True North Initiative News Scan 11 13 2017

TOP STORIES

Canada deporting fewer people for terrorism, war crimes, crime

A Jordanian citizen, Othman Hamdan worked construction in northern B.C. and, in his spare time, ran social media accounts that supported the so-called Islamic State and celebrated terrorist attacks in Canada. A hearing to decide whether Hamdan should be deported is planned but figures obtained by Global News show the government has been removing far fewer foreign nationals who pose security and criminal risks than it used to. The number of foreign citizens deported for security, crime, organized crime and international human rights abuses has dropped by about a third since 2014, according to Canada Border Services Agency figures. (Global)

Liberals stripped citizenship at a record pace, new docs reveal

The Trudeau government continued to strip citizenship from dual citizens at a record pace until the day a federal court ruled that it was unconstitutional, Postmedia has learned. A new federal document reveals that the government stripped citizenship from 78 people between November 2016 and May 2017, pushing the total number of revoked citizenships under Trudeau’s watch to over 250. This represents a drastic increase in the number of revocations compared to former prime minister Stephen Harper, whose government stripped citizenship from 65 people during its nine-year tenure. (Toronto Sun) (Canoe)

Unable to find work, many Syrian refugees reluctantly turn to social assistance

Syrian refugee Ragheb Alturkmani arrived in Canada on a cloudy day on Jan. 27, 2016, unable to say a single word in English but brimming with happiness he couldn't express. After he and his wife moved with their young daughter and two teenage sons into the Halifax apartment that would become their home, he decided he wanted to give back to the community that had welcomed his family. (CBC)

Alleged terrorist gets trial date in Canadian Tire attack

A Toronto-area woman facing terror charges in an alleged attack at a Canadian Tire store will stand trial next year. Rehab Dughmosh, 32, will face a judge and jury starting May 28, 2018 for what is expected to be a three-week trial. Dughmosh is facing a total of 21 charges, including attempted murder of at least three people for the benefit of or in association with a terrorist group. (Toronto Sun) (CTV) (CP24)

John A. Macdonald statue vandalized in downtown Montreal

The John A. Macdonald monument at Place du Canada in downtown Montreal was vandalized with paint on Saturday night or early Sunday morning. The statue dedicated to Canada's first prime minister and a Father of Confederation is covered in red from his head to the base of the monument bearing his name. Montreal police say they are looking into the incident. (CBC)

Trudeau speaks out on Quebec's veil law as he weighs legal options

Prime Minister Justin Trudeau is openly talking about referring Quebec's face-covering law to the Supreme Court or joining an ongoing court challenge of Bill 62, ratcheting up the rhetoric in what could become a heated federal-provincial battle. Mr. Trudeau said his government is closely monitoring the application of the provincial law adopted by the National Assembly last month, suggesting he will not remain idle if he believes it breaches the Charter rights of Canadians. (Globe and Mail)

Paradise Papers: No timeline on Bronfman investigation, unclear if results will be public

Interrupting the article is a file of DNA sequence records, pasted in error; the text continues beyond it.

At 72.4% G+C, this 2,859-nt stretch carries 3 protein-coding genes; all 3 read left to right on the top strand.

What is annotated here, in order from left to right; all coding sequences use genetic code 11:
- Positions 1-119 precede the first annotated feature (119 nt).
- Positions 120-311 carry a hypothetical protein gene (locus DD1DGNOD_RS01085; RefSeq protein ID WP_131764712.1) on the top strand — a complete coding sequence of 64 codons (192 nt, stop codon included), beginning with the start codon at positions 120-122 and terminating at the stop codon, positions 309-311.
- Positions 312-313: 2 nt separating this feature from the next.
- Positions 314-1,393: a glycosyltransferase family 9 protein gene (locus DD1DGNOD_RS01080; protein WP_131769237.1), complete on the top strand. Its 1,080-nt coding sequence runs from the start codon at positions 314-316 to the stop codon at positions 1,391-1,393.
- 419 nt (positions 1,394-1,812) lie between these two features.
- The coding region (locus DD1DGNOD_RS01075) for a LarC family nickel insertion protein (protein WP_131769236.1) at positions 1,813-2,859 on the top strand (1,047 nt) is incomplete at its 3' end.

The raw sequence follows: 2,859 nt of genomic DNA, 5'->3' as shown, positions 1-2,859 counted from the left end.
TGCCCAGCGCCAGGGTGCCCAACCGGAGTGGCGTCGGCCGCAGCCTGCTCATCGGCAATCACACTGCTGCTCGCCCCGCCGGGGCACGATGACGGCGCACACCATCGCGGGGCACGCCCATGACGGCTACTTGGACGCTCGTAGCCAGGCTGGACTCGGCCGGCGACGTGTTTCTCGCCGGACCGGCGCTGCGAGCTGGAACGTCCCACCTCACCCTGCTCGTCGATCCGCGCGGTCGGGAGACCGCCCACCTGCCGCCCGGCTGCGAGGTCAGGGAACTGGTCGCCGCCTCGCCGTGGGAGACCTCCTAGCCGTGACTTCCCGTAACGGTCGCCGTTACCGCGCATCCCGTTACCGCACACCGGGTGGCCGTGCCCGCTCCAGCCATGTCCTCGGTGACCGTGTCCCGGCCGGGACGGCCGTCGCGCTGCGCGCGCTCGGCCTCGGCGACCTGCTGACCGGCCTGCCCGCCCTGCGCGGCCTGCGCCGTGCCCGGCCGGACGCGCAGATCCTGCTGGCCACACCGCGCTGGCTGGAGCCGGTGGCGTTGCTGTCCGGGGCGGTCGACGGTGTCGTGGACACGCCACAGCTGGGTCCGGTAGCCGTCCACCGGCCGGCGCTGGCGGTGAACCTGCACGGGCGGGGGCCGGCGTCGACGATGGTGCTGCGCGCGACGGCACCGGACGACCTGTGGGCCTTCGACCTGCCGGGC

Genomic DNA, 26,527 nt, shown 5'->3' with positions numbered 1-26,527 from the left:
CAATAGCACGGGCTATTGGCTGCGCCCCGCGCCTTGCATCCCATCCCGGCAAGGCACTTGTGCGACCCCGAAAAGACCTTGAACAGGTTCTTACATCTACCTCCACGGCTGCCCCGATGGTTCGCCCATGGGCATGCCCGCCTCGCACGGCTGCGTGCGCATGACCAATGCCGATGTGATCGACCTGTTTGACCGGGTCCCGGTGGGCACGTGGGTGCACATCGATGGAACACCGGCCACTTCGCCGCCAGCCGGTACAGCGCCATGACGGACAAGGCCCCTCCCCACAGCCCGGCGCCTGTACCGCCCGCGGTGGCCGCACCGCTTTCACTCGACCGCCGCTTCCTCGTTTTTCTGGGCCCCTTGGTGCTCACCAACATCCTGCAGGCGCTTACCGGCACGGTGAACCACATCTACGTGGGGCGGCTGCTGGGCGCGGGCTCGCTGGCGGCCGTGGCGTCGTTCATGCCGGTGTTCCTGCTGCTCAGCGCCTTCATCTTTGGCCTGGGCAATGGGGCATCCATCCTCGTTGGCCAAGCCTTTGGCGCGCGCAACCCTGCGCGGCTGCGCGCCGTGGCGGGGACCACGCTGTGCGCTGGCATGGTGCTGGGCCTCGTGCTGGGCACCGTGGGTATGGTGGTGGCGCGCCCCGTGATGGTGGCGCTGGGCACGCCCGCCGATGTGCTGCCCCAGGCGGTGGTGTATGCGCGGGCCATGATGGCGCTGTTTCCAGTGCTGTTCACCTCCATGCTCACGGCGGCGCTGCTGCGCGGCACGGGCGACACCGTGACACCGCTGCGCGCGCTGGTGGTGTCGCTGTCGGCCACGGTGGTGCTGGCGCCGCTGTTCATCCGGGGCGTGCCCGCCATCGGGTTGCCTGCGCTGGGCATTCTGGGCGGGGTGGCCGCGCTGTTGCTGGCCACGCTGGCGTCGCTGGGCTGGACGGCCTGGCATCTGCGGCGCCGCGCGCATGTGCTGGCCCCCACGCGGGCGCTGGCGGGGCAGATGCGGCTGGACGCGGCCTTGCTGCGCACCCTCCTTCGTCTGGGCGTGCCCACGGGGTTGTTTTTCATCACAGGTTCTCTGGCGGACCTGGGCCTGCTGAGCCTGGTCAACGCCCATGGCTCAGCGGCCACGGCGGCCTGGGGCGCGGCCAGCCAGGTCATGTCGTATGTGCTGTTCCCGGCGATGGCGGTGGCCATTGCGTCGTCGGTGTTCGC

The results of the Canada Revenue Agency’s review of a top Liberal fundraiser’s use of offshore trusts may never be made public, Public Services and Procurement Minister Carla Qualtrough confirmed this weekend, and there is no timeline for when it might be complete. (Global)

'We weren't ready' to close deal: Trudeau defends Canada's actions on TPP

Prime Minister Justin Trudeau is defending Canada's actions on the Trans-Pacific Partnership, asserting the country simply was not ready to put pen to paper on a final agreement because of lingering concerns around culture and the automotive sector. "We weren't ready to close it yesterday," Trudeau told reporters at the closing news conference for the APEC summit in Vietnam. (CBC)

Ethics commissioner investigating Morneau's sponsorship of pension bill

Conflict of Interest and Ethics Commissioner Mary Dawson has confirmed she has launched a formal investigation into whether Finance Minister Bill Morneau has broken federal ethics law over his sponsorship of Bill C-27. "We always are as careful as we can be to use the word examination when we’re talking about having launched an examination. Otherwise, we say we’re looking into something. It’s because when the media gets that word 'investigation' they confuse it between the two activities so we avoid the word investigation," Dawson told CTV News. (CTV)

 

OTHER STORIES (Domestic and International)

Terrorism, security and free trade top agenda of Asia-Pacific leaders’ summit in Manila

Leaders from Asia and the Pacific will converge in Manila next week to discuss measures to help counter the threat posed by terrorists who intend to make the region their safe haven, Southeast Asian diplomats have said. Philippine President Rodrigo Duterte, whose country holds the rotating year-long chairmanship of ASEAN, will play host to fellow leaders of the 10 member states of the Association of Southeast Asian Nations (ASEAN) and the leaders of its dialogue partners. (Gears of Biz)

Trudeau may raise 'drug war' killings with Philippines' Duterte at ASEAN meeting

Prime Minister Justin Trudeau leaves the APEC summit today destined for the Philippines, a country governed by a populist leader with a penchant for violence who is in the midst of a sweeping "war" against alleged drug lords. Philippines President Rodrigo Duterte has endorsed a bloody campaign that has left an estimated 7,000 people dead since June 2016, a figure that includes some low-level dealers and addicts. (CBC)

Liberal MPs to blitz home ridings in campaign to spread accomplishments